When should you start planting?
Is the perennial question.
Partly, this depends on the what it is we have in mind. Heat loving plants won’t take a late frost, and even without a frost they won’t grow much without adequate heat.
Plants such as lettuce and spinach prefer cooler temperatures, so these can be planted outdoors sooner.
Whatever you plant, you want to check that the ground your planting into has warmed up enough for the particular type of plant. Check your seed packet for recommended soil temperature for good germination and growth.
And, even if the ground is warm when you plant, keep an eye tuned to the weather. Monitor night time lows, and watch out for stretches of colder weather. In this part of the province, just expect to get some cold nights and even frosty ones throughout spring.
Here in southern Ontario, it’s a safe bet that spring will not be a smooth sailing transition from winter to summer. There will be ups, downs and some storms to be sure… maybe even a late snowfall similar to what we experienced last season.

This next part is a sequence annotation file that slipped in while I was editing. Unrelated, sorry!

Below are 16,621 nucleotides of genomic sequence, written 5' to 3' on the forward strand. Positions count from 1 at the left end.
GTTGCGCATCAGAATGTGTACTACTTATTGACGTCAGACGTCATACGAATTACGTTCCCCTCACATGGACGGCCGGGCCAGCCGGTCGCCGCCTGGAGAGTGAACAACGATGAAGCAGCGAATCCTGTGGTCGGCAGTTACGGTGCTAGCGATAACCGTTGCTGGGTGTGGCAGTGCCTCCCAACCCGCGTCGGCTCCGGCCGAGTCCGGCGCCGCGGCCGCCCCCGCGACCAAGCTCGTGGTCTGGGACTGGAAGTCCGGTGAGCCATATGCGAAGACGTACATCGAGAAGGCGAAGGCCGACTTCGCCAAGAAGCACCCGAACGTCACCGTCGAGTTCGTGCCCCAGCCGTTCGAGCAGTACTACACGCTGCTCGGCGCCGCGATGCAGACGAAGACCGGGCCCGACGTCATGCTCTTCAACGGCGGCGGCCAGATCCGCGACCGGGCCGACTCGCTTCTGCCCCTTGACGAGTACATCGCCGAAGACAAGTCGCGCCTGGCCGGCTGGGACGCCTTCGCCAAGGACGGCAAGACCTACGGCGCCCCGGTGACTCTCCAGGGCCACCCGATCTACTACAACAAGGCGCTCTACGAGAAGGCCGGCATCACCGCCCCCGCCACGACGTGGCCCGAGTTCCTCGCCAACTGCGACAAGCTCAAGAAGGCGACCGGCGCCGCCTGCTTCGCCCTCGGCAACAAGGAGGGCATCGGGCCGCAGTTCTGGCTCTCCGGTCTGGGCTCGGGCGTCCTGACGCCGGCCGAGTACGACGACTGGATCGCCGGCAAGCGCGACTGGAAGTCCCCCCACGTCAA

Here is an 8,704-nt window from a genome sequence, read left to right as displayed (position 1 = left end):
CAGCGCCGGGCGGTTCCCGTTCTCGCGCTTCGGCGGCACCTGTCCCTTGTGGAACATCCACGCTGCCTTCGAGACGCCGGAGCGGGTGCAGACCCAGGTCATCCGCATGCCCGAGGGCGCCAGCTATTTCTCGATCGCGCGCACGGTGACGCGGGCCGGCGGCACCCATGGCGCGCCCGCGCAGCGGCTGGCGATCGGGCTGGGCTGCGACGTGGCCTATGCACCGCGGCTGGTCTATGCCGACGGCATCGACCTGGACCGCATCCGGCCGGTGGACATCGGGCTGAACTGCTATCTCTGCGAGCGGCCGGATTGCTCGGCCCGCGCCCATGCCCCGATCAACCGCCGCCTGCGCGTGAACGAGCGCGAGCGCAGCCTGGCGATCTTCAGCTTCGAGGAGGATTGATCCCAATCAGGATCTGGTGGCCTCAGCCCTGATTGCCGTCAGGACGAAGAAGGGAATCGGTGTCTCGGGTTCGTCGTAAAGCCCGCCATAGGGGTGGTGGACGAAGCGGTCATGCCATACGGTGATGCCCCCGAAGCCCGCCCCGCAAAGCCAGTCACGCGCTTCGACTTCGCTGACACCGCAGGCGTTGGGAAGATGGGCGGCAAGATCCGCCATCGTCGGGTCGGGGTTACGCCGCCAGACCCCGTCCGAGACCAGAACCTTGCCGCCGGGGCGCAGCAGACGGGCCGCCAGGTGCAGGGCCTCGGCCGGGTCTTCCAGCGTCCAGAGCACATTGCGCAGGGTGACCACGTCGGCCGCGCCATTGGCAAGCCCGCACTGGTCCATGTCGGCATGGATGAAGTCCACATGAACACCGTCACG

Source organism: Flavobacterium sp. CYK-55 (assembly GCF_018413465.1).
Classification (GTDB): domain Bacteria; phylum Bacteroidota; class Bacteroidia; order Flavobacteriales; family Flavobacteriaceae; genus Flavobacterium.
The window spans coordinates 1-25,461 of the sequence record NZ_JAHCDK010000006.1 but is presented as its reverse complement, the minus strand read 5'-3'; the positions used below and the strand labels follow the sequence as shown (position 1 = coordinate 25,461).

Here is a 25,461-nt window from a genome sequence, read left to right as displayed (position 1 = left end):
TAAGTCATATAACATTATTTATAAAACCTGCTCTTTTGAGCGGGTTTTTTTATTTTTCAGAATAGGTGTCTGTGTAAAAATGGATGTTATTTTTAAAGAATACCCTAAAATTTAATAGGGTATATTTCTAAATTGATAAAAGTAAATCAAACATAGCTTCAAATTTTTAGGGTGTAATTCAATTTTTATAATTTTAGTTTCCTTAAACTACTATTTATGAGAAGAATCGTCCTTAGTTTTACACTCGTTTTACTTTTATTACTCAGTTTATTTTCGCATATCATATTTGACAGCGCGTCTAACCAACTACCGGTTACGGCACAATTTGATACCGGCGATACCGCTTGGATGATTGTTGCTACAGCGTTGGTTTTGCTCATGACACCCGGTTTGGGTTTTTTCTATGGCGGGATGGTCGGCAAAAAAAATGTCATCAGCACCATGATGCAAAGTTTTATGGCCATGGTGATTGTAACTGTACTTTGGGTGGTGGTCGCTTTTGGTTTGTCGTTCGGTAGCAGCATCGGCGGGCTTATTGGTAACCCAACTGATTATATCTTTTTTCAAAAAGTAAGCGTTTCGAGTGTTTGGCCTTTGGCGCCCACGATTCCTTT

The recent memory of the late spring record cold snap of May 9th last year, reminds those of us itching to get out and plant, just how unpredictable spring weather really can be.
For us, spring officially begins with the vernal equinox each year. That’s when daylight and night hours are equal as days lengthen through March. In Finland and Sweden, it’s a different story. They determine the dates of the seasons in a different way.
They don’t follow the calendar at all. Instead they go by local temperatures, so the start and end dates of each season are based on the local climate.
As the climate changes… the dates for the seasons change.
It’s interesting to consider the trends that are showing up there. Based on climate models and comparison to the seasons during 1971 to 2000 most of northern Europe is predicted to experience a rise of 2C by mid century, 2040 to 2069.
If current patterns and trends continue summer would start 2 weeks earlier and last weeks longer. Colder mountain areas, Lapland and the coast of the Arctic Ocean, could have summers as much as a whole month longer than they are now.
So What Does This Mean For You
Are our winters getting shorter?
Locally, we’re experiencing weather changes as well. Recent winters have brought us less snow, yet more rain. Our springs have been generally colder and unsettled, with more variable conditions day to day.
While our growing season goes from spring through fall, winter weather does impact our growing conditions. With this most recent mild winter coming to an end, the conditions predicted by the trend to shorter milder winters become more relevant as we plan for growing food this year.
When to plant, will be related to our local micro climate, ground conditions and soil type.